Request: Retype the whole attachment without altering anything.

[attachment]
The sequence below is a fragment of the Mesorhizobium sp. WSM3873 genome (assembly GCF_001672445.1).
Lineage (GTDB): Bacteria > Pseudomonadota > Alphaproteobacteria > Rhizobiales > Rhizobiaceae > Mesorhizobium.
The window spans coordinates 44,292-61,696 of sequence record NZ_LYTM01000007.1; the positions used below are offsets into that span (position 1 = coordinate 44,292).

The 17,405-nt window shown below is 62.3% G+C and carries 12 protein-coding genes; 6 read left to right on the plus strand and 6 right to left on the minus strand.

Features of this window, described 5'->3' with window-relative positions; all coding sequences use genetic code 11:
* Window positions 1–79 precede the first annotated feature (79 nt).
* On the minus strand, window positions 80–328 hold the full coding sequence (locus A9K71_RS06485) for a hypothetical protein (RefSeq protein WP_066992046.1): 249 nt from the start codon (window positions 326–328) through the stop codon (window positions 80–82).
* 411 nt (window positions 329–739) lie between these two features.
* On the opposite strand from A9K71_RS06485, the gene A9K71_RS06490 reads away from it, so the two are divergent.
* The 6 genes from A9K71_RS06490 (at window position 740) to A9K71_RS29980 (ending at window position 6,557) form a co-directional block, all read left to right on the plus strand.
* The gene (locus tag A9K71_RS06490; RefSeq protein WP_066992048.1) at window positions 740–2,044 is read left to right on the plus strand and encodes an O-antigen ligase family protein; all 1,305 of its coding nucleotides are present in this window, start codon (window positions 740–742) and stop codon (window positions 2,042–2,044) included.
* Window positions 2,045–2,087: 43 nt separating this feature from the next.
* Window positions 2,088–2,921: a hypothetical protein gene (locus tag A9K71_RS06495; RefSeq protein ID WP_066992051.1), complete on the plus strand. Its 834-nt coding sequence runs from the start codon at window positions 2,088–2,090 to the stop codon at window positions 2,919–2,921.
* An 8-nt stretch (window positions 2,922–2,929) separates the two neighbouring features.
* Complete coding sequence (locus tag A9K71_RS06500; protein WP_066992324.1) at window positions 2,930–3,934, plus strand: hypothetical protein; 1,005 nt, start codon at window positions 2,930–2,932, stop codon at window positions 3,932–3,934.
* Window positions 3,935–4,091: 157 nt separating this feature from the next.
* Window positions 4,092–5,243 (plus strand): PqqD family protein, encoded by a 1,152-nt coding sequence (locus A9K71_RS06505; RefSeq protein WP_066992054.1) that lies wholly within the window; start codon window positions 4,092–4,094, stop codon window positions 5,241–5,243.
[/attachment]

The sequence below is a fragment of the Mesorhizobium sp. WSM3873 genome (assembly GCF_001672445.1).
Lineage (GTDB): Bacteria > Pseudomonadota > Alphaproteobacteria > Rhizobiales > Rhizobiaceae > Mesorhizobium.
The window spans coordinates 44,292-61,696 of sequence record NZ_LYTM01000007.1; the positions used below are offsets into that span (position 1 = coordinate 44,292).

The 17,405-nt window shown below is 62.3% G+C and carries 12 protein-coding genes; 6 read left to right on the plus strand and 6 right to left on the minus strand.

Features of this window, described 5'->3' with window-relative positions; all coding sequences use genetic code 11:
* Window positions 1–79 precede the first annotated feature (79 nt).
* On the minus strand, window positions 80–328 hold the full coding sequence (locus A9K71_RS06485) for a hypothetical protein (RefSeq protein WP_066992046.1): 249 nt from the start codon (window positions 326–328) through the stop codon (window positions 80–82).
* 411 nt (window positions 329–739) lie between these two features.
* On the opposite strand from A9K71_RS06485, the gene A9K71_RS06490 reads away from it, so the two are divergent.
* The 6 genes from A9K71_RS06490 (at window position 740) to A9K71_RS29980 (ending at window position 6,557) form a co-directional block, all read left to right on the plus strand.
* The gene (locus tag A9K71_RS06490; RefSeq protein WP_066992048.1) at window positions 740–2,044 is read left to right on the plus strand and encodes an O-antigen ligase family protein; all 1,305 of its coding nucleotides are present in this window, start codon (window positions 740–742) and stop codon (window positions 2,042–2,044) included.
* Window positions 2,045–2,087: 43 nt separating this feature from the next.
* Window positions 2,088–2,921: a hypothetical protein gene (locus tag A9K71_RS06495; RefSeq protein ID WP_066992051.1), complete on the plus strand. Its 834-nt coding sequence runs from the start codon at window positions 2,088–2,090 to the stop codon at window positions 2,919–2,921.
* An 8-nt stretch (window positions 2,922–2,929) separates the two neighbouring features.
* Complete coding sequence (locus tag A9K71_RS06500; protein WP_066992324.1) at window positions 2,930–3,934, plus strand: hypothetical protein; 1,005 nt, start codon at window positions 2,930–2,932, stop codon at window positions 3,932–3,934.
* Window positions 3,935–4,091: 157 nt separating this feature from the next.
* Window positions 4,092–5,243 (plus strand): PqqD family protein, encoded by a 1,152-nt coding sequence (locus A9K71_RS06505; RefSeq protein WP_066992054.1) that lies wholly within the window; start codon window positions 4,092–4,094, stop codon window positions 5,241–5,243.